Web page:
Holyoke Early Access to Recovery and Treatment (HEART)

This Massachusetts program provides access to treatment and recovery services for those with opioid use disorder appearing in court

In response to rising rates of opioid overdoses and deaths, in 2021 a judge in the district court of Holyoke, Massachusetts initiated the Holyoke Early Access to Recovery and Treatment (HEART) program to provide health services and treatment for those arraigned in court presenting with opioid use disorder (OUD). Within an hour of appearing before the judge, participants are screened for OUD and if deemed eligible are offered peer recovery services, access to a clinician, and the opportunity to enter treatment using medications for opioid use disorder (MOUD). The program is staffed by student interns from the University of Massachusetts School of Public Health and Health Sciences and directed by an associate professor at the school.

The population served is largely Latinx, urban, low income, and faces barriers to accessing health and recovery services, so the HEART program functions to reduce disparities and immediately connect those with OUD to appropriate resources. Over a five month period of operation, a quarter of those eligible to participate were referred to a long-term recovery specialist and 11.5 percent were connected with a MOUD treatment provider. A process evaluation suggests the HEART program could serve as as model for successful integration of early OUD identification and referral to treatment into the court system. Further evaluations are planned to assess program outcomes. A video describing the program and its initial impact is here.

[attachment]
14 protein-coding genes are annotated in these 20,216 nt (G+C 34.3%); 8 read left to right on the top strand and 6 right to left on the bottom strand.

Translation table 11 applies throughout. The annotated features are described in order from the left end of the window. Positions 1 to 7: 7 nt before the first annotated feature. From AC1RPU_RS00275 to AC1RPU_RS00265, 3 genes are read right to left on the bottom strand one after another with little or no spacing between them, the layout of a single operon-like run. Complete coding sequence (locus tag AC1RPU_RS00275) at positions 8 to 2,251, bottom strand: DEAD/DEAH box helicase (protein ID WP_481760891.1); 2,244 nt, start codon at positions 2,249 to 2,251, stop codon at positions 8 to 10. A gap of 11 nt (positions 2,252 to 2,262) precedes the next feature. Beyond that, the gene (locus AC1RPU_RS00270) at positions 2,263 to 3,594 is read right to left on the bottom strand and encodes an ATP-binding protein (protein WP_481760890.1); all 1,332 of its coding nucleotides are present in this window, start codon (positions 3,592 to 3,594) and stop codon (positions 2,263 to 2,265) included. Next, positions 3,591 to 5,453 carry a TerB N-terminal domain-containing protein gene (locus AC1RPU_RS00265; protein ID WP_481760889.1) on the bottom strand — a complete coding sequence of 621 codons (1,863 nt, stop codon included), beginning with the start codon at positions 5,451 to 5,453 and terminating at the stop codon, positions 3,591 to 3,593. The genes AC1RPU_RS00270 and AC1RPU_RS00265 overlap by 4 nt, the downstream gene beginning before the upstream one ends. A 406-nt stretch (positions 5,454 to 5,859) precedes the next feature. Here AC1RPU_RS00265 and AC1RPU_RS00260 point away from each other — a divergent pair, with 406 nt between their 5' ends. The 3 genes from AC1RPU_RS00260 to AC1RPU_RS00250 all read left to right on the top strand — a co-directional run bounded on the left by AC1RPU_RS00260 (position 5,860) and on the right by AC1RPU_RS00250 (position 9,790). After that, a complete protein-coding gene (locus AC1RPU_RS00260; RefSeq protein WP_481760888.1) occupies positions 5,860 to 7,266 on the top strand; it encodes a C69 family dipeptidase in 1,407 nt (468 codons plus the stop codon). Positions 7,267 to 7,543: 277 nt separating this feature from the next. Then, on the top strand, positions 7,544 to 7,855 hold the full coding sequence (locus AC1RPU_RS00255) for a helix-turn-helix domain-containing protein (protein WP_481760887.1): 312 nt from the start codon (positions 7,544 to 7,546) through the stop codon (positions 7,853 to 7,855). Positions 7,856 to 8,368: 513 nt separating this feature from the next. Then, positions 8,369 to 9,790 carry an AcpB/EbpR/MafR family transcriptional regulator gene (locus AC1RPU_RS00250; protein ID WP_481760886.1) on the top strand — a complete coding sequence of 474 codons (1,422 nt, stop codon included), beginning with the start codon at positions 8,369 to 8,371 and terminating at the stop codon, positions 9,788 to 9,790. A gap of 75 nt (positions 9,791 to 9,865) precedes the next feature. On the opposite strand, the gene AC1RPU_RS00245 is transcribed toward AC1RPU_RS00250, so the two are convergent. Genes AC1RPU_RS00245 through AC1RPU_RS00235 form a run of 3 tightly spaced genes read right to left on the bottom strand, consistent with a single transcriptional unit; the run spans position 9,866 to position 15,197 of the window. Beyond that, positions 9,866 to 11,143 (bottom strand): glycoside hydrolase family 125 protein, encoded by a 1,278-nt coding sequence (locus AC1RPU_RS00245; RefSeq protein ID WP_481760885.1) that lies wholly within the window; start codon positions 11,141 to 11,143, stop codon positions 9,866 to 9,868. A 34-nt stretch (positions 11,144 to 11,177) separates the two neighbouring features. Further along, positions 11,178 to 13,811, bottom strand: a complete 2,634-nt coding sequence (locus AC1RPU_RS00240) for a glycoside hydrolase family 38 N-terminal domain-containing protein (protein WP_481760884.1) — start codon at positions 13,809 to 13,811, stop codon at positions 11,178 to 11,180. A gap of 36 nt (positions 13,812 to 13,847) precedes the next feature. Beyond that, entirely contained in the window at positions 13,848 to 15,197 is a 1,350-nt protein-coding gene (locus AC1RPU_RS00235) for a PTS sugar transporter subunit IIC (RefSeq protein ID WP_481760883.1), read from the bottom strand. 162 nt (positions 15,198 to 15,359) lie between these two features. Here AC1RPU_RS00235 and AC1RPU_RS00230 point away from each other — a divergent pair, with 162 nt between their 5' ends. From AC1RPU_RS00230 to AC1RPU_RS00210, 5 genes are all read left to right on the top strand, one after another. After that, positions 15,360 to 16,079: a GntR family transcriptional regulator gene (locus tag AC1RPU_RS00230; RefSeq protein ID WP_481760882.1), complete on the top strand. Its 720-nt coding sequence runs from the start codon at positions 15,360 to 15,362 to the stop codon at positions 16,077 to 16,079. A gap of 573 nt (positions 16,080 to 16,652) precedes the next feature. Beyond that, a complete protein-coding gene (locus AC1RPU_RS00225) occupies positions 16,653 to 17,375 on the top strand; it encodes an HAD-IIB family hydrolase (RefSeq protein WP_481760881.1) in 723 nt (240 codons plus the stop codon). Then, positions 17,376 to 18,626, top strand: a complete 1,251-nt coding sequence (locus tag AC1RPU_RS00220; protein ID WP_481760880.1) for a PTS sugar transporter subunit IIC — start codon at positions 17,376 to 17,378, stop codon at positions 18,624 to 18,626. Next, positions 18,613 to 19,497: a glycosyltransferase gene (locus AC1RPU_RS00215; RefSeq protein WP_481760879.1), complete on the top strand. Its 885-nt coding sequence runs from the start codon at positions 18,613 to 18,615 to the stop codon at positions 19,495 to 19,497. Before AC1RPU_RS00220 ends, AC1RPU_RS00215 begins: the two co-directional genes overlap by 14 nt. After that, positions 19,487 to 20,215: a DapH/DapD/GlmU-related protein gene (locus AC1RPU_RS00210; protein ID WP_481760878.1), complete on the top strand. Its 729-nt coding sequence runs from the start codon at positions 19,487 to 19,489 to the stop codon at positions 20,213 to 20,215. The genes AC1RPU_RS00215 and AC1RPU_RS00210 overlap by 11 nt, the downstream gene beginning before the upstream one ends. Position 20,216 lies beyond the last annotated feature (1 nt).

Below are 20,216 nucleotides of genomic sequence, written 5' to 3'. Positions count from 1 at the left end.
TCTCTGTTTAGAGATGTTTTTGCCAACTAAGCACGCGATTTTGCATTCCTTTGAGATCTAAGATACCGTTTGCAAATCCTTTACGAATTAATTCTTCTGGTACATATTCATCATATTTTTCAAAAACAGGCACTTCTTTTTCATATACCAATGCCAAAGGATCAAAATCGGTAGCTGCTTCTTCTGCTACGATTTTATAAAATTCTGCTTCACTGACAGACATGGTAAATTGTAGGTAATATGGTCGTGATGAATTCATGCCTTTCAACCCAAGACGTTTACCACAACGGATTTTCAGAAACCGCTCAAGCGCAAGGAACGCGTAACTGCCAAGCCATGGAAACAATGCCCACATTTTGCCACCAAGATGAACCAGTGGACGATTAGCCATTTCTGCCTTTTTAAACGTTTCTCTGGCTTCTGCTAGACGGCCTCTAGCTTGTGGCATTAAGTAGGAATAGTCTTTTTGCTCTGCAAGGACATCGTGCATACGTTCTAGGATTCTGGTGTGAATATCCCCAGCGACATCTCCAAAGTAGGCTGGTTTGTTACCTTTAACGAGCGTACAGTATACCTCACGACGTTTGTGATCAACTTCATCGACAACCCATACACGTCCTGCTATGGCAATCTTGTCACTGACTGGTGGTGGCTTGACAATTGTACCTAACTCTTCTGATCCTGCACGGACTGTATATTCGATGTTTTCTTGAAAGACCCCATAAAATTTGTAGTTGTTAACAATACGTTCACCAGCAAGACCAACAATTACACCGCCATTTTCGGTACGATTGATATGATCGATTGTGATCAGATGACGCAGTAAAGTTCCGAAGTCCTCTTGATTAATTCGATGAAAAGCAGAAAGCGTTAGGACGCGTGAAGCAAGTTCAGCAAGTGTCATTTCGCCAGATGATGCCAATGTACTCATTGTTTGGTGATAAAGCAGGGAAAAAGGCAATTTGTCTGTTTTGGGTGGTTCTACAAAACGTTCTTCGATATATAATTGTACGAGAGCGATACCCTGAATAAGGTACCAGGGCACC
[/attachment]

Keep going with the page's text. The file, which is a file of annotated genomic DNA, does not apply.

Within an hour of appearing in court those with opioid use disorder are able to connect with a peer recovery specialist and be referred to an opioid treatment provider. 

Continuum of Care
Type of Evidence
Report with evaluation
Response Approach
Early Intervention
Medications for Opioid Use Disorder
Overdose prevention
Recovery coaching
Peer-reviewed Article

Evidence of Program Effectiveness

"From August 16, 2021, to February 28, 2022, of the 1040 individuals who entered the court for an arraignment, 47.9% (n = 498) were eligible for program participation. Of those 498 individuals, 54.2% (n = 270) spoke with a recovery specialist. Many self-identified as Latinx (53.0%) and male (69.3%). Over one-fourth (27.0%) were connected to a long-term peer recovery specialist and 11.5% were directly connected to a MOUD provider." Bailey & Evans, 2023.